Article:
Therefore, if we expect economic growth at a constant rate g, the yield-to-maturity curve will be flat. If we expect growth acceleration (growth of the growth rate), the rate structure will grow with the maturity. However, if we expect growth to slow down, the structure of the rates will decrease.
We thus perceive the informative function of the yield-to-maturity curve, which makes it possible to inform the observer of the expectations of financial market operators with regard to expectations of the growth rate of the economy.
WE ALSO SEE THAT THE PENALISATION OF THE LONG-TERM CASH FLOWS BY THE DISCOUNTING PROCESS IS NOT INEVITABLE.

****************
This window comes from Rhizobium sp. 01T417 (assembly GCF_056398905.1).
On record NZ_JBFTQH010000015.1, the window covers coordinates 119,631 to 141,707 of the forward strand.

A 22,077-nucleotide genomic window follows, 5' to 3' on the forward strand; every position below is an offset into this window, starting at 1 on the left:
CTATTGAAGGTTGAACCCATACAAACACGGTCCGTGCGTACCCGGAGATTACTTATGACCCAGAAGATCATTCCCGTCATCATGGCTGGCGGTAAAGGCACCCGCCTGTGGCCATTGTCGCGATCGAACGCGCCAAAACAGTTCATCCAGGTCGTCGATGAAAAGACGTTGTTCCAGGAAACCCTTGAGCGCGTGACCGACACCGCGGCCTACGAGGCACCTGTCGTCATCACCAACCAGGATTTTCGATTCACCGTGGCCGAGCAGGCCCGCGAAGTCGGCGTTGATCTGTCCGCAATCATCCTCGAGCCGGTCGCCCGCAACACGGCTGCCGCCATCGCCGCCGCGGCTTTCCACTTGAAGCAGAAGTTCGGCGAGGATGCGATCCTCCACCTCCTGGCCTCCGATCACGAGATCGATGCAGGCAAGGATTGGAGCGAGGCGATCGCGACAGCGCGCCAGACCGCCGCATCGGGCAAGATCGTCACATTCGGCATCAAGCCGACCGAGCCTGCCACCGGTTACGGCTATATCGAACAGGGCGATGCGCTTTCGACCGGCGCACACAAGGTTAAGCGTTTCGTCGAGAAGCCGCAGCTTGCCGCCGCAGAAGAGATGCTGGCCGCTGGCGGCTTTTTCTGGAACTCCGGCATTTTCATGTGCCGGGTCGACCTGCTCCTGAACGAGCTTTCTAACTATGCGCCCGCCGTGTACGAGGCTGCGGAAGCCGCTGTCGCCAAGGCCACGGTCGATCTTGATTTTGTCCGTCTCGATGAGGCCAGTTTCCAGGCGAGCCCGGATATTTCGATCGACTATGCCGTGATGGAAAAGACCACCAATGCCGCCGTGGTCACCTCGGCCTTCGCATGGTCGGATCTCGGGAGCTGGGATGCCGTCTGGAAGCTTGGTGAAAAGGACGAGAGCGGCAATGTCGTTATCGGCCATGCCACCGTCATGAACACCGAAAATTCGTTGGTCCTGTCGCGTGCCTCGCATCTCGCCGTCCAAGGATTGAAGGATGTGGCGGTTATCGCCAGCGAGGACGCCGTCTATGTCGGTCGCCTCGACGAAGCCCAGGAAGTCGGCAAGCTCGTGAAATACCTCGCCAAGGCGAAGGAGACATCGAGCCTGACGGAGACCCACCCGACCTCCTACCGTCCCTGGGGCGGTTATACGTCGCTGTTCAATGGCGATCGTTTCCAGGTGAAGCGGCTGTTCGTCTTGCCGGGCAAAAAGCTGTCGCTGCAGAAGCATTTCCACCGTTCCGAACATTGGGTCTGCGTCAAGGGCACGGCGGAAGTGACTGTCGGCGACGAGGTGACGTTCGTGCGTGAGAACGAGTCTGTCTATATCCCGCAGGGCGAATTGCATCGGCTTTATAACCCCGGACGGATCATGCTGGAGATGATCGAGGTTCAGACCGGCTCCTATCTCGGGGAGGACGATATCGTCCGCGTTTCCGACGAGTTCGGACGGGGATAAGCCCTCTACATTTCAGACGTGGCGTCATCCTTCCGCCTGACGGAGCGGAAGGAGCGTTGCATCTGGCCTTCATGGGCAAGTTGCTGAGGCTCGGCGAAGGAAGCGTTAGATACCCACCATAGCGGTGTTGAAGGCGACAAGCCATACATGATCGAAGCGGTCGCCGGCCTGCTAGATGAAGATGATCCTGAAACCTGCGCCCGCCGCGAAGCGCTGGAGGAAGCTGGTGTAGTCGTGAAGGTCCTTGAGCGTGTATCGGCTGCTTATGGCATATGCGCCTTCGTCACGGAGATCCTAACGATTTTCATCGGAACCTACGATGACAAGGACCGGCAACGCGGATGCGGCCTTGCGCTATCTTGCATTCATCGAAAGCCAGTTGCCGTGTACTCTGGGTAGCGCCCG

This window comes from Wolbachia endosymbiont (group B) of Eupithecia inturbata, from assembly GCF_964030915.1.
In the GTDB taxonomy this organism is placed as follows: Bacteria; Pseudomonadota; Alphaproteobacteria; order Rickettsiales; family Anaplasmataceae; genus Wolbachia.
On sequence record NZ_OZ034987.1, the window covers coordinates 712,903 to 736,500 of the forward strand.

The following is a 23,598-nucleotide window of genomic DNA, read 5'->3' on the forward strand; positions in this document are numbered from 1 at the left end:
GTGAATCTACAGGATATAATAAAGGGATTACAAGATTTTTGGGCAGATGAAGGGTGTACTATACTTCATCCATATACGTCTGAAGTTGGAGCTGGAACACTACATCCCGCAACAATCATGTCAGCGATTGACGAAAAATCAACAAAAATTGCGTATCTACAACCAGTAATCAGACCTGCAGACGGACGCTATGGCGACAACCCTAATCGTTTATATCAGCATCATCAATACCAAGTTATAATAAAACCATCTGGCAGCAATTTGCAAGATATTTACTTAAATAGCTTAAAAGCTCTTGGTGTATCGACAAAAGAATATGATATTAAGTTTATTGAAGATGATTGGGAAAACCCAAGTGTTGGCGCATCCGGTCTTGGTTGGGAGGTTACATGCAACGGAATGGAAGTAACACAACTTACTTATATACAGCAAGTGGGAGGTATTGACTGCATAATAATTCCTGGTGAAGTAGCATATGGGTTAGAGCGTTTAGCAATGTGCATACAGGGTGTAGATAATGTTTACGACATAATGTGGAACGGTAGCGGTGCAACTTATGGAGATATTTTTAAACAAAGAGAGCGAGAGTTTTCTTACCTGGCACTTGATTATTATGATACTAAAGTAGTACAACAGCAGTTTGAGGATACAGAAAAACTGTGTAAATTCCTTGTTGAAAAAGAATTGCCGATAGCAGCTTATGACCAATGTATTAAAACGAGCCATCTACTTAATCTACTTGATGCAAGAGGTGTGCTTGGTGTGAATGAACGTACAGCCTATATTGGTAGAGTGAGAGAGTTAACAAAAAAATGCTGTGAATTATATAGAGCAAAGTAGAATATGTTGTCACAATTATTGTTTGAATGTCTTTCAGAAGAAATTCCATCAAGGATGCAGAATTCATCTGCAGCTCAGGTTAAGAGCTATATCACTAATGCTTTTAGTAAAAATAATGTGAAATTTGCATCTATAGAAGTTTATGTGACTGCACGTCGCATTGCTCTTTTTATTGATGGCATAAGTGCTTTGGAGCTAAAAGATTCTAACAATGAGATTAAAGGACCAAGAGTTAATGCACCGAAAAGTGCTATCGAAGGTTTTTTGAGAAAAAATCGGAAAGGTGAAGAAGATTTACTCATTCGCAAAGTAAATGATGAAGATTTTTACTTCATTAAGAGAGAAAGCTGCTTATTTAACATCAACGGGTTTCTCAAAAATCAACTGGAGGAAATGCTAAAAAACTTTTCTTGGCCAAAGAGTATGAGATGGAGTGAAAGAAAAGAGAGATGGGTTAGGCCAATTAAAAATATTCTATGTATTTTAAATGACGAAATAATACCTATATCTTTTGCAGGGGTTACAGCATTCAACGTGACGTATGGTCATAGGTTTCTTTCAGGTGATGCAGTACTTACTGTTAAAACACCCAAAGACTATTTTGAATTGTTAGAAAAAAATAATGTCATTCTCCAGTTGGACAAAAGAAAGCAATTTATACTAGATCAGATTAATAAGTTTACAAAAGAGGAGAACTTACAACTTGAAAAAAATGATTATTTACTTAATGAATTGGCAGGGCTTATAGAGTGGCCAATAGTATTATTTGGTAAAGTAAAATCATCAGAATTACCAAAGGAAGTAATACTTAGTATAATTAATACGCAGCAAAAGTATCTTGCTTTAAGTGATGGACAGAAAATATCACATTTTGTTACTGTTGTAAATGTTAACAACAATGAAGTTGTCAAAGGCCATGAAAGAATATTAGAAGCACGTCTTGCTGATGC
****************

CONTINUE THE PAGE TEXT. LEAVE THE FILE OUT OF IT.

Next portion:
When the economic outlook is trending downwards, the rate structure should be decreasing. But we must not necessarily deduce that this form of the yield curve is synonymous with disaster. It can very easily correspond to a return to normal after a period of over-excitation. For example, coming back to the present, if the growth rate of the economy is particularly high because of catch-up effects, marking a significant gap compared with the sustainable growth rate in the long term, the rate structure should be decreasing and the short-term discount rate higher than the discount rate applicable for a longer time frame.
It is only the action of the central banks, which is particularly noticeable on short maturities, that is preventing such a statistical observation today.